Friday, May 04, 2018

John T. Orrico: 
A Distinguished Hero
John Orrico’s Ridgefield High School yearbook said his ambition was “to become a pilot.” Orrico became a pilot, and he used his skills in the most dangerous place in the most dangerous way: He commanded an attack gunship in the Vietnam War.
    Born in Stamford in 1948, John Thomas Orrico grew up in Ridgefield, one of three sons of Fred and Helen Casey Orrico, who ran the popular King Neptune Restaurant on Route 7 for many years (Helen had been a sergeant in the U.S. Marine Corps while Fred was a Navy seaman aboard the battleship Missouri when the Japanese signed their surrender on its deck).
    At Ridgefield High School, where he graduated in 1966, John Orrico played football and golf, was in the band, and helped in the library. He attended The Citadel before enlisting in the U.S. Army in 1968 where he underwent helicopter pilot training and was commissioned a warrant officer. 
He was sent to Vietnam in August 1969 to pilot Huey UH-1C attack helicopters. The UH-1C,  fitted with machine guns and rocket packs, was used to support ground troops in combat.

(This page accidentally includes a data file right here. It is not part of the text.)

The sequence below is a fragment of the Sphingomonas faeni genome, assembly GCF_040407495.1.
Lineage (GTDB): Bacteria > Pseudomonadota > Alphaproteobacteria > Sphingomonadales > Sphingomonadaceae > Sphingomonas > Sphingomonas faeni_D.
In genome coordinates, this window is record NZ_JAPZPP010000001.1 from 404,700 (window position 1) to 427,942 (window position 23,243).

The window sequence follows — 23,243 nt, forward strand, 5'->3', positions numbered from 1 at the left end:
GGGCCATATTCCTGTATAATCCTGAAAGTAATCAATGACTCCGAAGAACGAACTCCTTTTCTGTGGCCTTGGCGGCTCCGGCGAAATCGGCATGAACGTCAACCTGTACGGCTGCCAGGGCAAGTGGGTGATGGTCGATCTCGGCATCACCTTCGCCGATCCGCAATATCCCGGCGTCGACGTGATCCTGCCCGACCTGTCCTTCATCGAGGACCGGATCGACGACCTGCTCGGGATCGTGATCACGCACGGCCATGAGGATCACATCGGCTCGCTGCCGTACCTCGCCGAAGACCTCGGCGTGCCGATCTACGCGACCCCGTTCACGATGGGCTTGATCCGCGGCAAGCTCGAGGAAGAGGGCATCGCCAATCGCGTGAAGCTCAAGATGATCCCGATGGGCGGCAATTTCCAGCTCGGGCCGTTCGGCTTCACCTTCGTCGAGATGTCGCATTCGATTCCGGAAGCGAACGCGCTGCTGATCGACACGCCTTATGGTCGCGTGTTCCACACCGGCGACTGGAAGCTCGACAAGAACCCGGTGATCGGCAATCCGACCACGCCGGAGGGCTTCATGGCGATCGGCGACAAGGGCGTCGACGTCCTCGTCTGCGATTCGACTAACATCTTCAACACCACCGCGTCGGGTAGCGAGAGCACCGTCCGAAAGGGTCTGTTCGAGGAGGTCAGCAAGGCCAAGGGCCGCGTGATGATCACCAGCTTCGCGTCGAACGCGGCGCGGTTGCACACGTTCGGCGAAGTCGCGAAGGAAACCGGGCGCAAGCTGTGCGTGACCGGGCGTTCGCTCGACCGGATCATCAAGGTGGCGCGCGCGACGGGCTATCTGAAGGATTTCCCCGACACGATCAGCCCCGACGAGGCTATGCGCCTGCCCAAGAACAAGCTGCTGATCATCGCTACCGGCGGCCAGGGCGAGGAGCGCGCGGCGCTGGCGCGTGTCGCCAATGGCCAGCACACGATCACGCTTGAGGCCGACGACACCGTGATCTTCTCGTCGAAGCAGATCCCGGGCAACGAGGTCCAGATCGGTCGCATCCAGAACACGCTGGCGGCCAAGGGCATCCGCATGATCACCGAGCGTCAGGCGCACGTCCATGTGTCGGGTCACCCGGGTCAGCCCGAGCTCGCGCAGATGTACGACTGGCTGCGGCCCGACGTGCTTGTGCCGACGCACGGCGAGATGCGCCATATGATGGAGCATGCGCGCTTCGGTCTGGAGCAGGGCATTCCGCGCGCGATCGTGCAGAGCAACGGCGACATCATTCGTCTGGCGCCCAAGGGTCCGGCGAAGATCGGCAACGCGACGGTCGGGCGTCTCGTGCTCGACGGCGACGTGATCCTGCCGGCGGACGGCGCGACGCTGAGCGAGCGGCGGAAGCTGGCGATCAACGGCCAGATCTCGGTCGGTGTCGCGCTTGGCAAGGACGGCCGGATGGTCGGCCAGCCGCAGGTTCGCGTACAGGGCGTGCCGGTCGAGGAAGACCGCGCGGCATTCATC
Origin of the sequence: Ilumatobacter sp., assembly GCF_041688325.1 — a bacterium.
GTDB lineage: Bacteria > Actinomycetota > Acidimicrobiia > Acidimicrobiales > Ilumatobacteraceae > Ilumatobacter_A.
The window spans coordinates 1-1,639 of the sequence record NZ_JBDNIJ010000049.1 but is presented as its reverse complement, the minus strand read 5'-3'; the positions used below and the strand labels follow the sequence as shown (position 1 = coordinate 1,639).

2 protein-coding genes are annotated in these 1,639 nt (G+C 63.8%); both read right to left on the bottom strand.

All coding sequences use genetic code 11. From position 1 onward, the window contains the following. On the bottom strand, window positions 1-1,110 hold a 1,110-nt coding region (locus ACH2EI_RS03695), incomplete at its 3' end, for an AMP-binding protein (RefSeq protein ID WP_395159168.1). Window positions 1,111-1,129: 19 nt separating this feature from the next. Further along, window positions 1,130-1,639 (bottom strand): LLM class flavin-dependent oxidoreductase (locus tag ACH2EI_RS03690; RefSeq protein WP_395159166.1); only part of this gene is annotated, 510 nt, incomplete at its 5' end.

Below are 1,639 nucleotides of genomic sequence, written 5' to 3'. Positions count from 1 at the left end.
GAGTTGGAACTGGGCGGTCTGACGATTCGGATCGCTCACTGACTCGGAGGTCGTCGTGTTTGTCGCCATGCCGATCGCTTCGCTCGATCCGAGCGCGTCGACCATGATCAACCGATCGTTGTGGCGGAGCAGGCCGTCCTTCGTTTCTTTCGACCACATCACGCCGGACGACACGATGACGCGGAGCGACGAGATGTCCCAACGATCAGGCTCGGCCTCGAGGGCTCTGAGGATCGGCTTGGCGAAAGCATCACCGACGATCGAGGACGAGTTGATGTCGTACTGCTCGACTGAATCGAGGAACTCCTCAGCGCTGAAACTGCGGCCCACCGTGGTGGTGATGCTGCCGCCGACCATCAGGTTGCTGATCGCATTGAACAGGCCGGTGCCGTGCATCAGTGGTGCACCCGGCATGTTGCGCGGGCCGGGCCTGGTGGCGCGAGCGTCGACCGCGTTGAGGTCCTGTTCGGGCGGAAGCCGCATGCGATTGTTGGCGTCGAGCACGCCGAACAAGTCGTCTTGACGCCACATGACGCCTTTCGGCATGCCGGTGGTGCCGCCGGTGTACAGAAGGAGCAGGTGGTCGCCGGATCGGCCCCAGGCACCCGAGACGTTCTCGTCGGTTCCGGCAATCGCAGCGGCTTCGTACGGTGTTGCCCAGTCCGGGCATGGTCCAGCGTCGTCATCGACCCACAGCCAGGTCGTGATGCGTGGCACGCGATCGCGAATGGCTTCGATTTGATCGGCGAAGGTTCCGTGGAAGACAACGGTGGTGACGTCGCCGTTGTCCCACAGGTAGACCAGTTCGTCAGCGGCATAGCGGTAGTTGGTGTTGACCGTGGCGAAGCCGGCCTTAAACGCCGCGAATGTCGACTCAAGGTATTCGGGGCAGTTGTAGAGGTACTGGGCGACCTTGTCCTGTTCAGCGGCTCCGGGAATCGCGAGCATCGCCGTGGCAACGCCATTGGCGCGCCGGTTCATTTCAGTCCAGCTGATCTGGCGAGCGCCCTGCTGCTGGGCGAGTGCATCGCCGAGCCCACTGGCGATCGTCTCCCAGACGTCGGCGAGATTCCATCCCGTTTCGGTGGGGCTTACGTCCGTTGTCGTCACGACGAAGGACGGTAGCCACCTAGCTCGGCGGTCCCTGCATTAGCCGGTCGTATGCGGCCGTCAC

Piloting one of these helicopters in Vietnam was incredibly dangerous. Of the 696 UH-1Cs
that the Army used in combat, 415 were destroyed, according to military historian Gary Roush. A total of 167 of their pilots and 158 crew were killed. 
Of all 7,000 different models of UH-1 Huey helicopters flown in Vietnam, 3,300 were destroyed, and 1,074 of their pilots died. 
Within a year of his arrival in Vietnam, Orrico had earned the Bronze Star, the Army Commendation Medal, and the Air Medal. But his highest award, the Distinguished Flying Cross, was received Aug. 28, 1970 “for heroism in action while engaged in aerial flight in connection with military operations against a hostile force.”
However, it was not a hostile force but a helicopter that killed CWO Orrico two months later.
According to Army records, on Nov. 2, 1970, at 6:50 a.m,  Orrico took off with a crew of three from a base at Rach Gia near the very southern end of Vietnam, and was heading for the Rach Soi Airfield for refueling. After making a right turn and leveling off at 500 feet, “the main rotor system separated from the aircraft,” which then crashed and exploded, killing all four men.
Orrico was due to come home the next month.
The 22-year-old soldier was buried with full military honors at St. Mary’s Cemetery. 
He was the third and last Ridgefielder to lose his life in the Vietnam War.

No comments:

  The Jeremiah Bennett Clan: T he Days of the Desperados One morning in 1876, a Ridgefield man was sitting in a dining room of a Philadelphi...